Openly gay actor explores Westeros through song
By David Dixon
George RR Martin fans can’t complain about a lack of fantasy experiences in July. Not only is season seven of HBO’s “Game of Thrones” starting July 16, but a panel on the show will be taking place at Comic-Con International on July 21.
As the annual comic festival gets underway in Downtown San Diego, the comedy, “Game of Thrones: The Musical,” will be playing at the Tenth Avenue Arts Center.
As in the television series, the story is about the different families who want to rule the fictional continent, Westeros.
Many of the major TV characters play important roles in the staging. These include the heroic Eddard Stark, the “Mother of Dragons” Daenerys Targaryen and everyone’s favorite cunningly intelligent dwarf, Tyrion Lannister, performed by openly gay actor Drew Bordeau during certain performances.
Non-viewers of the HBO series are welcome.
“A lot of people who don’t watch ‘Game of Thrones’ can’t get past learning about so many different plots and relationships,” said Stephen Parker, the popular TV show’s co-producer, co-writer and director. “This is a very fun and comedic way to learn about the world of Westeros.”
Helping theatergoers follow events is a fictitious version of Martin himself.
“He sits in the balcony and tells you what’s going on in the narrative,” Parker said.
While the plot focuses on the first 10 episodes, Parker promises that there are plenty of references to later adventures.
“We are constantly revising it based on what’s happening on television,” he said. “There are going to be rewrites after the season premiere with at least several new jokes.”
Prior to this latest spoof, Parker and his producing partner, Steven Brandon, worked on the parody, “Lost: The Musical.”
Sometime after that run, the producing duo also realized that they wanted to create a musical adaptation of the “Thrones” TV series, based on the first novel in Martin’s “A Song of Ice and Fire” saga, also called, “A Game of Thrones”. Their collaboration led to them working with Erin Stegeman and Ace Marrero. Stegeman is the music writer, while Marrero is the music producer.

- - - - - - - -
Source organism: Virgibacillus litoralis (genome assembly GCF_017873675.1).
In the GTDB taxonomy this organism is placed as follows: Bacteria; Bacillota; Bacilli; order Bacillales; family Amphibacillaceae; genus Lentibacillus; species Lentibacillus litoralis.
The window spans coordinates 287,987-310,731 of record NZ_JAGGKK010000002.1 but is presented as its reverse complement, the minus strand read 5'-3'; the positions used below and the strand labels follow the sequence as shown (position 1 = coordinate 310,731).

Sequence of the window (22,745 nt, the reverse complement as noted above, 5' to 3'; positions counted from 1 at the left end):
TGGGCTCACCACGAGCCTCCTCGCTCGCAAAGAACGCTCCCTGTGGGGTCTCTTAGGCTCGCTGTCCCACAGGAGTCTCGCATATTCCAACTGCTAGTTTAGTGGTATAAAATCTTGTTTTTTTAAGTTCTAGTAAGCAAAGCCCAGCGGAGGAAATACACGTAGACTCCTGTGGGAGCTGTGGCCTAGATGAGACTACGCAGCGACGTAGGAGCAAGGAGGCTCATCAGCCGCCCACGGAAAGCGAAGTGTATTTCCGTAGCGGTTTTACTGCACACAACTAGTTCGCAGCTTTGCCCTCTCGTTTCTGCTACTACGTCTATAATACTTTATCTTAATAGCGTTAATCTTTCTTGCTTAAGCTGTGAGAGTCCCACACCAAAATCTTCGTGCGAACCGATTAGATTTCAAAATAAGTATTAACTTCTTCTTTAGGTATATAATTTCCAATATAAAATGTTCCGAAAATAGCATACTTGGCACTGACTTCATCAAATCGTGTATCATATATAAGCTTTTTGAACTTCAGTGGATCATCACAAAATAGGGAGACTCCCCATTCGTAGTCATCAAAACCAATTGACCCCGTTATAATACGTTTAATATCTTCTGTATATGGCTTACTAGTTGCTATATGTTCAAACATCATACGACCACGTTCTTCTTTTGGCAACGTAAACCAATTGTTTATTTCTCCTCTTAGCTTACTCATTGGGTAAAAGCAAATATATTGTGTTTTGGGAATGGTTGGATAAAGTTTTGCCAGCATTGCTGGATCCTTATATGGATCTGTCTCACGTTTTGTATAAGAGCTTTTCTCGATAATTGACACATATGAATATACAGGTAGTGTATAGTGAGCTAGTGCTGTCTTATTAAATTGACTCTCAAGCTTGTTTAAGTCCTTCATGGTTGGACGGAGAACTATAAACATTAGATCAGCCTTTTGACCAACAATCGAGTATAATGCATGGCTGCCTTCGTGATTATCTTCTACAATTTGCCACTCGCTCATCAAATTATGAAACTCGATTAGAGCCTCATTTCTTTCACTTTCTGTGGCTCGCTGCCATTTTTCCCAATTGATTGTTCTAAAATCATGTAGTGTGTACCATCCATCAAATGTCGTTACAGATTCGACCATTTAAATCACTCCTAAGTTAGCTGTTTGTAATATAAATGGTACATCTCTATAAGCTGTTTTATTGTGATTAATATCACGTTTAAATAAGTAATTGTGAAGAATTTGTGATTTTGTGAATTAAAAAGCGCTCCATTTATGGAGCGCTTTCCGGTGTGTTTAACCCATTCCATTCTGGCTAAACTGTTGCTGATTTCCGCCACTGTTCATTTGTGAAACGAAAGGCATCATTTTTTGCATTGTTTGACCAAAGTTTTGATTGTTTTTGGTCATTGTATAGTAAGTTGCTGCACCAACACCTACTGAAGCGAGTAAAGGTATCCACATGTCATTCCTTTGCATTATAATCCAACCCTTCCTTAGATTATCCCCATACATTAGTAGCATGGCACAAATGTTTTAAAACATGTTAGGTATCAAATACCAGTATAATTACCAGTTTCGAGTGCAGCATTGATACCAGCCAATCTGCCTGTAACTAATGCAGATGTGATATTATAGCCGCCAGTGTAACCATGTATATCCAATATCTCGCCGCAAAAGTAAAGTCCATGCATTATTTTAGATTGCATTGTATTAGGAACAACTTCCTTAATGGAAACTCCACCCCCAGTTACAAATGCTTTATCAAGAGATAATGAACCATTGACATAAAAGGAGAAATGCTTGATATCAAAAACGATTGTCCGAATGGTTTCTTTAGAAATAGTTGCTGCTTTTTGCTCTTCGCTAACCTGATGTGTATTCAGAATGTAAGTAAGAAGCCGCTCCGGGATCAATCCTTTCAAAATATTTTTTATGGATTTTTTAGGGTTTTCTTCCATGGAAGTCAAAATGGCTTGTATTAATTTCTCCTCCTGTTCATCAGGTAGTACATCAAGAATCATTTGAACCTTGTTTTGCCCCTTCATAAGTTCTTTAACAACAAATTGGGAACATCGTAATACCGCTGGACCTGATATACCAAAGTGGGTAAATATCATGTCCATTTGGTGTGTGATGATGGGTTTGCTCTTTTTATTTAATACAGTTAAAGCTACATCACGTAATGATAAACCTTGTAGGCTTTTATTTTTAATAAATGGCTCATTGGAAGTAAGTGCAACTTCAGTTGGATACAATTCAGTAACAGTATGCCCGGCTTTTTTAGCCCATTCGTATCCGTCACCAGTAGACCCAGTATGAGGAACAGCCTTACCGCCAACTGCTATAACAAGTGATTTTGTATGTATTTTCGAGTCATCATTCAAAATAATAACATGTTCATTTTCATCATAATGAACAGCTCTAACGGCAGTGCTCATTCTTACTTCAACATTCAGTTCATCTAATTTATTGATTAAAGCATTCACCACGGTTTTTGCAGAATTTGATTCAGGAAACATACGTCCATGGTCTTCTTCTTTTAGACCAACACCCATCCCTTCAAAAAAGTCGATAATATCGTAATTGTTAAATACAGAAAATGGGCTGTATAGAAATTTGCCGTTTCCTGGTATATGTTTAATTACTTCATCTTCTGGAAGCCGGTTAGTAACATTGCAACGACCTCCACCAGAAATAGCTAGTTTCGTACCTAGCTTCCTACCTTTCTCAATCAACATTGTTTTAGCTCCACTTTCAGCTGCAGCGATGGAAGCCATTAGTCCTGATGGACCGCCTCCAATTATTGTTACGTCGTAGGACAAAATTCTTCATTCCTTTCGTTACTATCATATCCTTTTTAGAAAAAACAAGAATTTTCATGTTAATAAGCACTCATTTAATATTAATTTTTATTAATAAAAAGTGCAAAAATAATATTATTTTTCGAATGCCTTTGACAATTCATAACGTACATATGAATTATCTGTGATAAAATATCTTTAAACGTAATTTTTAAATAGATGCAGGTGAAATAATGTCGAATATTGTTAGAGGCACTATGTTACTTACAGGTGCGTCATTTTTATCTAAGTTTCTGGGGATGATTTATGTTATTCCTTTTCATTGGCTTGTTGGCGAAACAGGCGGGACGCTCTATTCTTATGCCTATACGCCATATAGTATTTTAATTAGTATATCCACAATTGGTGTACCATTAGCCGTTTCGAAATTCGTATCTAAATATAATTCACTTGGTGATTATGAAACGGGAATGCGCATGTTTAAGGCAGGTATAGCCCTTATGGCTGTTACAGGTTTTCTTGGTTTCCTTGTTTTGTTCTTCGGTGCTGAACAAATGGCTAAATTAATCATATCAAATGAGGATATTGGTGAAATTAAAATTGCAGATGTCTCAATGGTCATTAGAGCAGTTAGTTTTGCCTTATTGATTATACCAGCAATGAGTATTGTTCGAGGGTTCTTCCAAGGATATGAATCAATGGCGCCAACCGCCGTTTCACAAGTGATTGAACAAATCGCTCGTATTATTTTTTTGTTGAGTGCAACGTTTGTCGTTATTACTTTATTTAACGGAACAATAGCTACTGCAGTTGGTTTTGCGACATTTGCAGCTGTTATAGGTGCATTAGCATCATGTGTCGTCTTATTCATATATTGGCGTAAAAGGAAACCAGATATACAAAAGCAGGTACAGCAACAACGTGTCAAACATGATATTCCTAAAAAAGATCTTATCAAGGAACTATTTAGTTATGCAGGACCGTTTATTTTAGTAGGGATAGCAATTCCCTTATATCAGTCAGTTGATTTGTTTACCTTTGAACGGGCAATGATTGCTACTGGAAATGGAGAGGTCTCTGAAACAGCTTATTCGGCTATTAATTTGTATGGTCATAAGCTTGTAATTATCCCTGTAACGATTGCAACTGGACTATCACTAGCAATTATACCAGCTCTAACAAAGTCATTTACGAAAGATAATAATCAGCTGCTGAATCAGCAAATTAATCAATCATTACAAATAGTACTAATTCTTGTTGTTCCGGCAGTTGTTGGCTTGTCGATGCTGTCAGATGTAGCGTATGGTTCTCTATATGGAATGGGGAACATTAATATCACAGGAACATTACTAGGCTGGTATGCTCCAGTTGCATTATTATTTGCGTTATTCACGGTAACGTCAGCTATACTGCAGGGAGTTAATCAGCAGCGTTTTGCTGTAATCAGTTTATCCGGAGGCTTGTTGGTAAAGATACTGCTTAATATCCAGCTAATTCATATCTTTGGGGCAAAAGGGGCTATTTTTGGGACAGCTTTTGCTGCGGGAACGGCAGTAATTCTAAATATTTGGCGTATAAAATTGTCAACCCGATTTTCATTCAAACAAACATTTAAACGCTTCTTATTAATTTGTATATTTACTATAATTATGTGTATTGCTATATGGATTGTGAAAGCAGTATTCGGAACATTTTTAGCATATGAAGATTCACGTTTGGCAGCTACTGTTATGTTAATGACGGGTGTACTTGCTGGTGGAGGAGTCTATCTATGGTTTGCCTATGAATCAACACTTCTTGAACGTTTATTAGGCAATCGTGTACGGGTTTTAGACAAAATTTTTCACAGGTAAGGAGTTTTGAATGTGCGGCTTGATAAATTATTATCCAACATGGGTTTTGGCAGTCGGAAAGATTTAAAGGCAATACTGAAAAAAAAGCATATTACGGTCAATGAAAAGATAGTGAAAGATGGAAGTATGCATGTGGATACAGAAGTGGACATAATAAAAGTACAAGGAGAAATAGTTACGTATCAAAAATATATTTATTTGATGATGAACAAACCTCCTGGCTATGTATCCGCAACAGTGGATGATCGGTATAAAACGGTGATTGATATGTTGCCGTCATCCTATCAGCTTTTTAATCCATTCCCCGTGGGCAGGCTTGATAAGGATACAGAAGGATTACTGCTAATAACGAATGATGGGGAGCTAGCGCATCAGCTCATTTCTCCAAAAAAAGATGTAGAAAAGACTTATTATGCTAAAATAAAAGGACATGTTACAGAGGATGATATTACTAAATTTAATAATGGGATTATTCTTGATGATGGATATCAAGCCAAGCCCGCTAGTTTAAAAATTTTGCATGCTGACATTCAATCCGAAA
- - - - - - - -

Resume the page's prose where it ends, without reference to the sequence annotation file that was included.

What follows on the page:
Stegeman is the music writer, while Marrero is the music producer.
In addition, they are the music directors, and are both featured in select performances. Two groups of performers, the House Targaryen cast (which is their group) and the House Lannister cast, rotate throughout the four major festival days.
Stegeman gets to be the conniving Cersei Lannister and Marrero portrays the complex Dothraki chieftain, Khal Drogo.
According to Parker, the most difficult part to cast was Tyrion, given his short height. After Bordeau’s audition, he realized that the comedic thespian would do justice to the role. Bordeau is a part of the House Lannister cast.
On another, quite random note, Parker was featured in a pilot, “Testing Bob,” with the Emmy-winning star who plays Tyrion on the small screen, Peter Dinklage.
Something that Bordeau originally wanted to avoid as Tyrion was a Dinklage impersonation.
“There is a lot of freedom in the way I can portray him,” he said. “I’m able to break the fourth wall a lot, which fits Tyrion’s rule-breaking personality.”
One of Bordeau’s favorite musical numbers is Tyrion’s song, “You Can’t Kill Me,” which pokes fun at how Tyrion’s popularity will continue to keep him on the air, even though plenty of other heroes and villains are notoriously eliminated.
As an openly gay performer in 2017, Bordeau has plenty of positive advice for LGBT artists who want to make it in the world of entertainment.
“Keep on trucking,” he said. “The world is a friendlier place with each show that I do.”
Since starting his career, Bordeau feels that more artists now are judged on quality, not sexual orientation.
“Nobody cares if you are gay, straight, or bisexual, as long as you are good,” he said. “You will make it in this industry if you remain talented and pugnacious.”
Tongue-in-cheek humor and irreverent melodies are key to what will be a highly enjoyable summer journey. Since the run is getting more publicity, let’s hope that cast members — such as Dinklage — show up for potentially hilarious visits to the Seven Kingdoms.
“Game of Thrones: The Musical” will be performed at the Tenth Avenue Arts Center, located at 930 10th Ave., Downtown, July 20-23. For tickets or more information, visit gotthemusical.com or call 818-314-0947.
—David Dixon has written reviews and features for various print and online publications. You can reach him at email@example.com.